Spain becomes a "flawed" democracy, according to 'The Economist'
Degradation is explained by lack of judicial independence
BarcelonaSpain is no longer a full democracy At least not according to one of the most prestigious international indexes: The Economist has downgraded the quality of Spanish democracy to place it among the countries it considers "flawed democracies". In its 2021 assessment, it loses 0.18 points compared to the previous year, enough to fall to 24th in the world and no longer occupy the place of privilege the same index had already questioned in 2017 as a result of the suspension of self-government in Catalonia and the repression that was launched against pro-independence leaders. Now it is the lack of judicial independence that sets back Spanish democracy. "The judicial independence score has been downgraded as a result of political divisions to elect the new members of the General Council of the Judiciary, the body that administers the judicial system and has the mission to guarantee its independence," the conclusions point out. It has been more than a thousand days since the 21 representatives of the CGPJ's mandate expired and, despite the controversy generated by this situation, the PP and the PSOE continue without agreeing on its renewal.
"In formal matters of democracy, Spain scores very high. For example, in the chapter on elections, which are impeccably fast, effective and competitive. The but is institutional quality, which is a structural problem of Spanish institutions," says Víctor Lapuente, professor of political science at the University of Gothenburg. "This stems from institutions that are strongly politicised and dominated by the parties in power at any given moment, from local councils to regional and central governments," he stresses. In the case of the judiciary, the support of three-fifths of the the Spanish Parliament and three-fifths of the Senate are needed to renew the members. This situation is impossible to unblock unless it is with the help of the two main state parties. And this is where the PP has little incentive to move: the current distribution benefits it compared to the situation it would have if it were renewed.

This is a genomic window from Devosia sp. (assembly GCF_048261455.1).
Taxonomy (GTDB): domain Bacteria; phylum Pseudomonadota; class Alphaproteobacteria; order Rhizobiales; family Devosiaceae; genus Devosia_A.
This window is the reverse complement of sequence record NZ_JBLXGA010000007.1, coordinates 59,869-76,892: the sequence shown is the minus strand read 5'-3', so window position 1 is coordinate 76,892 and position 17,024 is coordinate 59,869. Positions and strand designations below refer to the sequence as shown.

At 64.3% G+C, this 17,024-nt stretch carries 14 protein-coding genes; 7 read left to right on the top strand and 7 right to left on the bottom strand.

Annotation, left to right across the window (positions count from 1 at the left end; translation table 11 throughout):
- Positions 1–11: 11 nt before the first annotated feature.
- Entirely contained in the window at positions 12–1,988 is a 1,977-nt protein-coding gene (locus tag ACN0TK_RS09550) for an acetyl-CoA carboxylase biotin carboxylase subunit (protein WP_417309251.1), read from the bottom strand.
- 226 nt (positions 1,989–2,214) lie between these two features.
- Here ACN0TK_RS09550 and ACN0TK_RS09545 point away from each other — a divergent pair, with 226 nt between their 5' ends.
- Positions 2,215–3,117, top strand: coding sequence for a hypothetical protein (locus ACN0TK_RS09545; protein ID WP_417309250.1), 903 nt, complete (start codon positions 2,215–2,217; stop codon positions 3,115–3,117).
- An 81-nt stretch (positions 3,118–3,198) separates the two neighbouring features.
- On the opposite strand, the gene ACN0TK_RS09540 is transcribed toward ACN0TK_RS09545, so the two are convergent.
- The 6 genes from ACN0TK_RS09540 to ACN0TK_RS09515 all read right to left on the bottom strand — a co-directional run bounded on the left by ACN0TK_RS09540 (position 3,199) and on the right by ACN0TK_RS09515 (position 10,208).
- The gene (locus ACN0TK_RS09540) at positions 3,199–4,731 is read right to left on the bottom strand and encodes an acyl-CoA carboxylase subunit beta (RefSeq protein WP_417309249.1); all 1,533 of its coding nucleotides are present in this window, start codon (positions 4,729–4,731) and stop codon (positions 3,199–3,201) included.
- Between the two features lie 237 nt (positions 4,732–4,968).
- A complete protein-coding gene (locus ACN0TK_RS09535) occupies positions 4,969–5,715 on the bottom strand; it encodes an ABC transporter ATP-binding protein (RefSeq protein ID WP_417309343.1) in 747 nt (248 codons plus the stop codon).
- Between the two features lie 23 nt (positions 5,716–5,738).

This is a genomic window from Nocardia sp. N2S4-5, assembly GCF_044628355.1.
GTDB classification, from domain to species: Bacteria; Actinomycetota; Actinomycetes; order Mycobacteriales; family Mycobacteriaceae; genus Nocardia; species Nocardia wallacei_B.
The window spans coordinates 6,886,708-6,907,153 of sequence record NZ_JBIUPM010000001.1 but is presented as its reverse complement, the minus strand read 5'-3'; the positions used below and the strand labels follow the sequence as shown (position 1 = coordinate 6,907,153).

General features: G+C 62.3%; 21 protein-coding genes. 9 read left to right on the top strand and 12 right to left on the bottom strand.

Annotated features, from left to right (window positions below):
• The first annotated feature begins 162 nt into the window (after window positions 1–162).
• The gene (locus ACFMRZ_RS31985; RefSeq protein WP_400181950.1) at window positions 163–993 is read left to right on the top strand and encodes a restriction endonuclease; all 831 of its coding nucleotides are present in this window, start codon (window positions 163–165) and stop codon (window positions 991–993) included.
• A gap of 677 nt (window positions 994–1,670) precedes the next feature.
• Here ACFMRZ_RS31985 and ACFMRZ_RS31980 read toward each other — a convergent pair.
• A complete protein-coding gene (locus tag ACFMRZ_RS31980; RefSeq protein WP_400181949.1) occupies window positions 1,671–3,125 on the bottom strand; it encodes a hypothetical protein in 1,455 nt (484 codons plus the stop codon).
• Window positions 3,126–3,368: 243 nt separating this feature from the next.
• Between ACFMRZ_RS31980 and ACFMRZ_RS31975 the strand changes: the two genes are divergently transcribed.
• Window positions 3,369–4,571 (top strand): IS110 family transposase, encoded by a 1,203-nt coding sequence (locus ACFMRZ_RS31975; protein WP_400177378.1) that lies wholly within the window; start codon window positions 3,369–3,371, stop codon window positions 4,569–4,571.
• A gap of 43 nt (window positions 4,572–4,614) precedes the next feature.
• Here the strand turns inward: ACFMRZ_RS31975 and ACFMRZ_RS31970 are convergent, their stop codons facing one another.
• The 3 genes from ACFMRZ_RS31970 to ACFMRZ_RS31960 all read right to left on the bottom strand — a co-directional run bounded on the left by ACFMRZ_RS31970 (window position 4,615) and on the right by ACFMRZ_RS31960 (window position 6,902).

Lapuente admits that indexes such as The Economist's or the one carried out by the University of Gothenburg are not perfect barometres of democracy, but they do detect quantitative or qualitative patterns and tend to coincide when it comes to classifying states. He is directly responsible for the European Quality of Government Index (EQI)based on interviews with citizens in different European countries. The latest edition was published last year and the Spanish state does not fare well either, especially Catalonia, which is at the bottom in terms of citizen perception in different areas: corruption in the public sector, impartiality of the police and education, among others.